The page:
It is a year since the LTTE was militarily defeated, that ended 30+ years of bloodshed. As it was an internal conflict all the casualties were Sri Lankan Citizens and whatever the death toll varying from 100,000 to 260,000 on all sides both combatants and non-combatants it was a heavy price to pay. The injured and disabled will carry the scars to the end of their days, the parents, spouses and children will carry bereavement for that long too. The relatives of the missing will similarly suffer, not knowing the fate of their loved ones. There really is no end to the suffering of these people, and it is the degree to which each of us individually copes with that memory that will define our future peace of mind. WE DO NOT WANT A REPEAT either for ourselves or for our children of this legacy.
The displaced have had to re build their lives, with over 1.5Million having permanently settled outside these shores during this period, and a further number awaiting to go back to their former homes, from refugee camps in India or within, known as IDPs. There is an immense amount of work still to be done for these people, and as assistance is slow to come from overseas as promised, the GOSL(government of Sri Lanka) must do what is necessary to perform this duty. There are huge swathes of land that require be cleared of mines, prior to settlement and homes and livelihoods have to rebuilt from scratch. It is no easy task and will take years and cost a large amount.
The progress in the last 12 months has been painfully slow, even though the govt. will point to the number of people no longer in the IDP camps. That’s just it they are no longer in camps, but do they have lives? It is a question of getting the infrastructure basics in order so that they can make a start. The elections, first the provincial that dragged on from 2008 all the way to the end of 2009, then the Presidential in early 2010 and then finally the General Elections this last April took all the energy of the government and the bureaucracy from the issues at hand and are mercifully over, and so we celebrate the first anniversary of a colossal waste of resources in fighting elections, a sum that has cost the country more than the cost of resettlement of the IDPs. Not one of the elections was fought on a specific agenda, but on the record of wiping out terror. So we have no idea what to expect as nothing has been promised, except that we would have a GNP per capita of $4000 in 4 years.
There is nothing we can now do about the wasted year, but we can surely make up for it by speeding up and doubling up on the work that is needed to be done urgently. So lets let us use this anniversary to give thanks to all those who made it possible for us to start with a terror free state, and with an expected lifting of the state of emergency, we can truly be free to begin a new decade of growth, backed by the rule of law and independence of the judiciary, so that we are free from fear.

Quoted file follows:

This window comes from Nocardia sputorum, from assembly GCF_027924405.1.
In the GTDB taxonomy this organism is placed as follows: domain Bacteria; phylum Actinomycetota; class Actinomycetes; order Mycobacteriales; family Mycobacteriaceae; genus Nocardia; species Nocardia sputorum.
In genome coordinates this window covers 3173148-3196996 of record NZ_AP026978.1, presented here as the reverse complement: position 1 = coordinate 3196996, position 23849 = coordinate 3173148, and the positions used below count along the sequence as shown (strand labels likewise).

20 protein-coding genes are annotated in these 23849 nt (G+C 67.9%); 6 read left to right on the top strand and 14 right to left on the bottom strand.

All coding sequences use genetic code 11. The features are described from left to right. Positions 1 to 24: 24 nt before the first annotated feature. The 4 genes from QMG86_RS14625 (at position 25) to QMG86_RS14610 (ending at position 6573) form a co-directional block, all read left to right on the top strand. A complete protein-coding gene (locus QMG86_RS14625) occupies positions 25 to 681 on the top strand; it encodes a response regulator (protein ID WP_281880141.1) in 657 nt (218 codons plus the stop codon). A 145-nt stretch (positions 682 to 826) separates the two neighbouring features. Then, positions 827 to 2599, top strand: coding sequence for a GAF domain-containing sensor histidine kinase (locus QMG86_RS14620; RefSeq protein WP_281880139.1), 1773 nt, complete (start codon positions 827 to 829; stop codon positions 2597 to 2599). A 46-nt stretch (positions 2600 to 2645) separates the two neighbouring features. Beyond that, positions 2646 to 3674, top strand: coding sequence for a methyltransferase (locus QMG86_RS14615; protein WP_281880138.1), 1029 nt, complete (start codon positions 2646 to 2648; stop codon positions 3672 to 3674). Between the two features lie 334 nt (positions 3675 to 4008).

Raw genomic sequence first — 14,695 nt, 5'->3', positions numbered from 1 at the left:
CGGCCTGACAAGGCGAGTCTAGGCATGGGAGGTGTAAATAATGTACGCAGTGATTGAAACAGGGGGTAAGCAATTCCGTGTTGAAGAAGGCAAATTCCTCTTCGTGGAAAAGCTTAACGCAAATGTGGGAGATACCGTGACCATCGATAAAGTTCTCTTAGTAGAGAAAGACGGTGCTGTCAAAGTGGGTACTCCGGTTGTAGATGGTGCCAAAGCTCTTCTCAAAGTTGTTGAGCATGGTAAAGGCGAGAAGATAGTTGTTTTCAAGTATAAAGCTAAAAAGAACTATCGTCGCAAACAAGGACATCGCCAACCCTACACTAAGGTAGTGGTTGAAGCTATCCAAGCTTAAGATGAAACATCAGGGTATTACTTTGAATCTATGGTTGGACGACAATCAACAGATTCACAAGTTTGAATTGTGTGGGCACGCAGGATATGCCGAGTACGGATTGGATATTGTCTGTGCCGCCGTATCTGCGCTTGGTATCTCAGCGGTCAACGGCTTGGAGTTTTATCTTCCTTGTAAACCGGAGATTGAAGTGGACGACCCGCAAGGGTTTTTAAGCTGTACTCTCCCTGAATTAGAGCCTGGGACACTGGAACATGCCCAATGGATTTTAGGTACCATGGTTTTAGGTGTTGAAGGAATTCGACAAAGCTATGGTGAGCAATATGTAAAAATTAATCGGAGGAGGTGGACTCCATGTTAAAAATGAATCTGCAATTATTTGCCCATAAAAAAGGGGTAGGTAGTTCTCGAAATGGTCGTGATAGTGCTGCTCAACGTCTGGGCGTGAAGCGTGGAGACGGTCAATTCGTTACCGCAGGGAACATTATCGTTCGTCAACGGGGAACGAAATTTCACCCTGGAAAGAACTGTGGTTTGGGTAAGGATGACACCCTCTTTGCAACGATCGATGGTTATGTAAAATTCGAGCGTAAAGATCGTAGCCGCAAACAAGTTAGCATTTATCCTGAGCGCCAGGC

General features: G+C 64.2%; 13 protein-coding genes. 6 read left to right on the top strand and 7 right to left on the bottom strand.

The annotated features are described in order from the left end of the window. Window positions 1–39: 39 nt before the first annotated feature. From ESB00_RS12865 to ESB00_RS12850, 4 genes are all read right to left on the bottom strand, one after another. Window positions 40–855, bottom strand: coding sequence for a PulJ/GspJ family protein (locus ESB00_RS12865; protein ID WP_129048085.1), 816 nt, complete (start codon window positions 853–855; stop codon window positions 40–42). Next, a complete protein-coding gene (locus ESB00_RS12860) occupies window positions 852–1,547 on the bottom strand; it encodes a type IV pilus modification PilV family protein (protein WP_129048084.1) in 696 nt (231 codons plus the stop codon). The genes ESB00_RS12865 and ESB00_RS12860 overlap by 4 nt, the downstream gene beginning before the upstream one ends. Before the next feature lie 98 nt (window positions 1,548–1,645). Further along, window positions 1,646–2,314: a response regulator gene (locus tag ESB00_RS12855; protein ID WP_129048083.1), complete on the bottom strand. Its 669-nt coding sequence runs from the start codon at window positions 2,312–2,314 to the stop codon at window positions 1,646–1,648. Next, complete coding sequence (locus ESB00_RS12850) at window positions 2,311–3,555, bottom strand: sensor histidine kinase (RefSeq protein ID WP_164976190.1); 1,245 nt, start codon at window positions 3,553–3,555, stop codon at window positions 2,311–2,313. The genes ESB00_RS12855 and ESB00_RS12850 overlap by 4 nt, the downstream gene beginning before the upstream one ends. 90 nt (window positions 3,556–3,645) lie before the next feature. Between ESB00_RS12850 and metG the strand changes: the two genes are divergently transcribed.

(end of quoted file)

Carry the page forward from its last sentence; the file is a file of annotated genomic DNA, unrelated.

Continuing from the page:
It is an opportunity to gather all the resources including international goodwill to lay the foundation of a decade of growth, which should easily see a tripling of real GNP per capita. There is no excuse for a country of this size with a huge human resource potential that is not tapped, to take off productively under good management and governance, which could remove the obstacles to development, bearing in mind the immense resources we have.
More specifically, removal of archaic barriers and outdated land ownership rules for land will release agricultural land for increased mechanized and productive agricultural methods. Unreasonable labor laws with regard to termination of employees will ensure more ready hiring of staff on permanent payroll, which is currently not being done due to these barriers to employment. Giving the same benefits that are given to BOI companies, to all companies that are investing in growing their businesses will help local companies to grow their employment base, currently given to new investment primarily from tax concessions only given to these foreign dominated FDI’s foreign direct investments.
The most important barrier to growth in Sri Lanka is the stifling bureaucracy which discourages anyone from investing, especially the delay and procrastination on the part of the government departments, who do not see the economic benefits of speeding up investment, as their culture is one of graft and slowing down authorizations in order to justify their existence.
Let us take this unique opportunity to put Sri Lanka on the map and not just talk about it as the politicians are good at, and instead act on all the words. We must walk the talk, as none of the ideas that are expounded, ever come to fruition.
Lets not forget the private sector is the real engine of growth, and their path needs to be smoothed over, and the government’s responsibility should not be to compete with them, but to prepare the groundwork in infrastructure to oil the wheels that turn, so as to make the ride more smooth, and if that is done more wheels will want to ride the roads and railways, which is the objective in order to achieve the growth targets.
It is a good sign that captains of industry have been appointed to head state boards, but they should also be given the powers to exercise direction without hindrance to stamp their seal, and their performance constantly evaluated. If India can grow at 10% why cant we get 15%, 7% is just not good enough.